The federal administration has adopted a hands-off style to cannabis enforcement in states that have chosen to legalize the cannabis plant. So why did a federal bureau newly raid a petite, home cannabis cultivation space of a medicinal cannabis patient living on Native American land in New Mexico?
That’s a concern that officials operating out the Pueblo of Picuris are inquiring about after the Bureau of Indian Affairs (BIA) incident earlier this summer. Additionally, the answer from the bureau, which falls under the management of the Department of the Interior, has provided little to clear up the matter.
‘Why is Picuris being victimized against or heckled upon?’ the governor of the Native American tribe, Craig Quanchello, stated in a phone discussion with a popular cannabis news outlet a few months ago. ‘Why do we choose to undergo the outcomes of a rogue official? That’s what we’re attempting to get to understand.’
‘That’s the narrative we’re trying to get across, is for [the rogue government officials] to have some uniformity across the Native American country for tribes,’ Craig said, annexing that the Native American tribe wants to understand ‘what is that secret criterion that is needed by the [government officials] to not disturb us that everybody else seems to have except [Native American tribes]?”
While the 54-year-old patient who had grew the nine seized cannabis plants isn’t particularly Native American, he’s married to a Native American tribal constituent and lives on the Native American territory, which is located within a state where medicinal and recreational cannabis is permitted and people can cultivate cannabis plants for private use.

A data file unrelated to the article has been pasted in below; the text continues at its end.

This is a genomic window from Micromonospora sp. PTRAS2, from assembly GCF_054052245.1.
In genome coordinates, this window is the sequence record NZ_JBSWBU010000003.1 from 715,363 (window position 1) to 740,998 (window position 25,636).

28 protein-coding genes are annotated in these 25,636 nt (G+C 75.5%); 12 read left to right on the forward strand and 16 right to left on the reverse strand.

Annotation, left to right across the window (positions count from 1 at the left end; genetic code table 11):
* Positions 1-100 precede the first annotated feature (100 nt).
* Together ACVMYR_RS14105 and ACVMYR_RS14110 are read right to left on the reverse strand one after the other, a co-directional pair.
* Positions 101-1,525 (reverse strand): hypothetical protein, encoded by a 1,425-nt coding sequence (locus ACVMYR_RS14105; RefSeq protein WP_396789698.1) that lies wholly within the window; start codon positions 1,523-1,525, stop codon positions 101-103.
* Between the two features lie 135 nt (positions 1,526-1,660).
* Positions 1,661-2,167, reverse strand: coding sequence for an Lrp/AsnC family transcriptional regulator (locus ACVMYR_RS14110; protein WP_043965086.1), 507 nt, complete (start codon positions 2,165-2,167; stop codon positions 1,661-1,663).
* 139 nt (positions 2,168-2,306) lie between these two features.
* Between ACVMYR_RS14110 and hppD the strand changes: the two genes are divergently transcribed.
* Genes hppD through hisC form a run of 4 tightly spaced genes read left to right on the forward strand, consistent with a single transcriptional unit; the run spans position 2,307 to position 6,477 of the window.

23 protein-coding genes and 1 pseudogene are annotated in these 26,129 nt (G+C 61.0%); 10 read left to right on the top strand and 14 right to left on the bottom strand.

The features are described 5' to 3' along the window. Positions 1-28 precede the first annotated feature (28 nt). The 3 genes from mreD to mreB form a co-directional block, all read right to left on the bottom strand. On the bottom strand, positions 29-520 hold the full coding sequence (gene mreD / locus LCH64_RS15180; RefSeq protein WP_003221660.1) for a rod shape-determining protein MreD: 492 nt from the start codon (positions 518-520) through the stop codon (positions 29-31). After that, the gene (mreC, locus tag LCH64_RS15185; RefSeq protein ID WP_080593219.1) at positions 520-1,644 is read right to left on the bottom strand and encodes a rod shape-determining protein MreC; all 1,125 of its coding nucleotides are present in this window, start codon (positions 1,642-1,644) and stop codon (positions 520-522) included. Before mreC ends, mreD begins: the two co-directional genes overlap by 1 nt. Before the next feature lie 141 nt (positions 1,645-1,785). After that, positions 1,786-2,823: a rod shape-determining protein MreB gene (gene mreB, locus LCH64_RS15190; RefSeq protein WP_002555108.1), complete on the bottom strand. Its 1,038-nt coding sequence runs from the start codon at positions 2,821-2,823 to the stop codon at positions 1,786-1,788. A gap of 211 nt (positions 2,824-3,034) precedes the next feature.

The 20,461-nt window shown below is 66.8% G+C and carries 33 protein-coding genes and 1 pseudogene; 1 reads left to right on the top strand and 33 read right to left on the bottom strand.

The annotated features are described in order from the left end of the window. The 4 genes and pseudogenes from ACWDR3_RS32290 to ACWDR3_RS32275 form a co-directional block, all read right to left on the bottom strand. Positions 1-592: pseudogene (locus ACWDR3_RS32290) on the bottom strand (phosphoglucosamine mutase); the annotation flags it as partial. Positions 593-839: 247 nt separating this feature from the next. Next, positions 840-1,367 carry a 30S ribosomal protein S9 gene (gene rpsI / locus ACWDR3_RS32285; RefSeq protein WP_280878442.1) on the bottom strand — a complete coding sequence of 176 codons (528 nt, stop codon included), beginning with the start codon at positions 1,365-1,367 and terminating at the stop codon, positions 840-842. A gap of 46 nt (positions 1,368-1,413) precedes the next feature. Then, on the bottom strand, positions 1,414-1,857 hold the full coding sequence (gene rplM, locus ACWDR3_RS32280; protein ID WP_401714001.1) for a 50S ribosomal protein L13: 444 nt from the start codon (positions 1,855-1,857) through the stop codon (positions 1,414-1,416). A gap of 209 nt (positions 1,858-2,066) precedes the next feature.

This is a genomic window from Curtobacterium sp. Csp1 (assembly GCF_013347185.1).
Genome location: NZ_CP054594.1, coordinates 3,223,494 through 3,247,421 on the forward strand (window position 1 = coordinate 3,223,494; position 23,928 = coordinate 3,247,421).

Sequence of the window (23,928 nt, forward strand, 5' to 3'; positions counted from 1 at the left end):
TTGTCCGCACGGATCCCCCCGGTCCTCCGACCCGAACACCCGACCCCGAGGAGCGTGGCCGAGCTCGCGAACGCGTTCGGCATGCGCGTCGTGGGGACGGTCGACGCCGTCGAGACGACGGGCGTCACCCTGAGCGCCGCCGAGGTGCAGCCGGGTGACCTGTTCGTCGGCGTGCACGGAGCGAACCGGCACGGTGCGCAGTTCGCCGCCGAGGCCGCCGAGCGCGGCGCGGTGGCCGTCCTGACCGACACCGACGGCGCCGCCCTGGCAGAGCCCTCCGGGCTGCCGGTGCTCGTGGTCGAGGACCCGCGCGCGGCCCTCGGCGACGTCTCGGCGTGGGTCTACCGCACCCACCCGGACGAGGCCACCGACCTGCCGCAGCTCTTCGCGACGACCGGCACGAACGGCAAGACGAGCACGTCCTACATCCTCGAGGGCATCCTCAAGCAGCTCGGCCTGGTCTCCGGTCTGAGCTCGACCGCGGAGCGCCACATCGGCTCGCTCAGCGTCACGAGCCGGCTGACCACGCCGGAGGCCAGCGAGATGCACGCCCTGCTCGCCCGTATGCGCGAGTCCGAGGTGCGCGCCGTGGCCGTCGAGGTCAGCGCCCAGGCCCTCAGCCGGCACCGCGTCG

‘I was just receptive with the officer, upfront,’ Charles Farden stated regarding the raid, discussing with The Associated Press. ’When the fed asked what I was cultivating, I stated, ‘My vegetables, my medicinal cannabis plants.’ And he was like, ‘That can be a issue.’”
The Pueblo of Picuris sent postage to BIA via an attorney the day after the raid, explaining concern about the lack of intelligence about the enforcement issue.
‘We consider the recent raid at the Pueblo to have been a total intrusion of the Pueblo’s sovereign authority over its constituent and other persons residing on Native American tribal lands,” the postage explains. ‘Despite possession of cannabis is, as we recognized, ultimately is a violation of the federal statute, the fact that the United States has evidently adopted a hands-off approach in the many states that have legalized cannabis possession and retail, for medicinal purposes and, frequently, for private, recreational use, displays that cannabis possession is not acknowledged by the federal government to be an issue justifying law enforcement interactions.’
‘We are therefore extremely confused, and worried, that BIA law enforcement administrators, who surely have far more driving preferences, would take it upon themselves to execute an action like a raid, especially where it was against people whose ownership of cannabis was for medicinal purposes,” it goes on to state.
The Native American tribe also pointed out that it is in the manner of employing an intergovernmental contract with the state of New Mexico to legalize cannabis retail for adult use under a measure that was enacted earlier this spring. The governor of New Mexico told a popular cannabis news outlet that it intends to move onward, but the federal raid has given rogue officials some stay about exactly what a regulated cannabis market would look like within Picuris and how the federal government would reply.
‘We’re farmers by life. This is something that we’re great at,” Quanchello stated. ‘This is something that our whole species can behoove from—from a natural approach to an economic method. And at the end of the day, we can employ this money to support our teachers, to fund education, to back all these resources that get inadequate funding.’